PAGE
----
America during the time of pre-Civil War and Civil War itself was tumultuous, violent, full of bravery, regime, and the building of a nation that has evolved technologically and lawfully if not spiritually or mentally. The prejudices of the time are still rampant. The attitudes and personalities of the time a constant. The only thing that has changed is how society as a whole looks at these attitudes. From who are president is, to the type of entertainment audiences divulge and live off of.
It is quite fascinating to me that in 2012 two of the most lauded film makers of my generation and what I predict generations to come would approach a time period around the same time although very different, and yet extremely similar.
Over the winter I had the opportunity to see Steven Spielberg and Tony Kushner’s LINCOLN and Quentin Tarantino’s DJANGO UNLEASHED. Clocking in at a combined 5 hours and 30 minutes they are both truly epic films filled with violence, stellar casts, amazing dialogues and what seem like lost opportunities in which even such expansive running times were not enough to deliver all the story and awesome that exists, especially in Tarantino’s DJANGO. There’s so much awesomeness in DJANGO that a comic book adapted from the original script being published by DC Comics.
I saw LINCOLN at the prestigious ZIGFIELD theater with a friend. It was a joint early Academy and SAG screening and Mr. Spielberg presented the film beforehand. A playbill/book was handed out which basically gave out some historical background that didn’t actually make it into the final film. In my opinion Tommy Lee Jones truly steals the film. His performance while still very “him” has a panache and delivery of conviction. His character a true hero of the times, at least as depicted here. History is very unclear and a bit possibly misguided in their presentation of Thaddeus Stevens and film has never been kind to him, probably because of the fact that he was actually a man who truly believed in equality, a rarity in those times and sadly even up till the 70’s. The cast was used in spectacular fashion here, everyone truly got a moment to shine, even the very short appearance by the rarely seen but always enjoyable Lukas Haas. It was an all together wonderful experience as well as an educational one and at least for me showed that Spielberg might still have it, either that or we’ll be able to say “Well at least did a couple good movies” in the future.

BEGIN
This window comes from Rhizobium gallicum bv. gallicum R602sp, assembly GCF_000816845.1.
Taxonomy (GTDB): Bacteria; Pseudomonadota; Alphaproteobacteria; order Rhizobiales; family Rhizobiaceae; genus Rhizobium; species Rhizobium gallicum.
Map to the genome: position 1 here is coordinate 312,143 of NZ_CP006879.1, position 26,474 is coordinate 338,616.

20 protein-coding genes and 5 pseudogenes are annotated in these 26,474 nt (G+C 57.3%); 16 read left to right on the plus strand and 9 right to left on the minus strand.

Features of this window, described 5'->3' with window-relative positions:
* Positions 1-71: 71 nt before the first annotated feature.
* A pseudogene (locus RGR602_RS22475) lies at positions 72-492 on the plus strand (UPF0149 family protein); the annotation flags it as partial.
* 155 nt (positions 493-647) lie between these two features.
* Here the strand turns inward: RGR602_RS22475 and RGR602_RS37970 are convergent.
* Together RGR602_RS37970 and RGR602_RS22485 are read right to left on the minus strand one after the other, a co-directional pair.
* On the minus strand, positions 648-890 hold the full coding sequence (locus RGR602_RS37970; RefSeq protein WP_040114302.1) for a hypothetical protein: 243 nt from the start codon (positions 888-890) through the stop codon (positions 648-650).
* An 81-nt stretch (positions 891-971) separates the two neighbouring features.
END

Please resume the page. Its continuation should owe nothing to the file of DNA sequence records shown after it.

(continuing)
I saw Django Unchained at the IFC Center and got lucky enough to meet someone cool on line. The IFC room they used had really weird seats that went way too far back, making it a bit uncomfortable for a three hour film, but I think any theater has that problem, there’s no real answer. This is what I said about the film on Facebook directly after viewing it.
Django is a 3 hour spaghetti Western with some awesome Tarantino dialogue, amazing cinematography and severe waste of some of the talent used. It is not as good as Inglourious Basterds, but it is a very strong movie and for a guy who always says that a movie would be better if it had more nudity, the film delivered there for all genders.
Retrospectively it may have actually been better than Basterds, although with Basterds I never felt like any character was shortchanged, but I still really feel that Zoe Bell was completely unused. I felt her role and her inclusion in the film could’ve led to something quite amazing. We never get the one thing Spaghetti Westerns or any Western really offer. Even the Western comics that Quentin loved. He never get a real one on one battle between the hero and that one tough enemy who we don’t know if he can beat. Not a single villain is a bad ass. They’re all pushovers. Mentally strong and that is shown, but I would’ve loved just one battle where Django had to really fight one on one, mano y mano with a ne’er do well that was more than him and Django had to use HIS wits to defeat. Saying that, the film really paints an intriguing picture of pre-Civil War South, the South that Lincoln would soon have to contend with, the degenerate,m backwards thinking, bigoted racist South. I have to think Django got drafted during emancipation and died in the war or went into hiding and died an old man with not much to speak for but his freedom, yet sometimes… Freedom is all anyone asks for.
Both these films state that, freedom, equality be it by the land of the law or the societal measures, freedom is a thing one should be grateful for, always.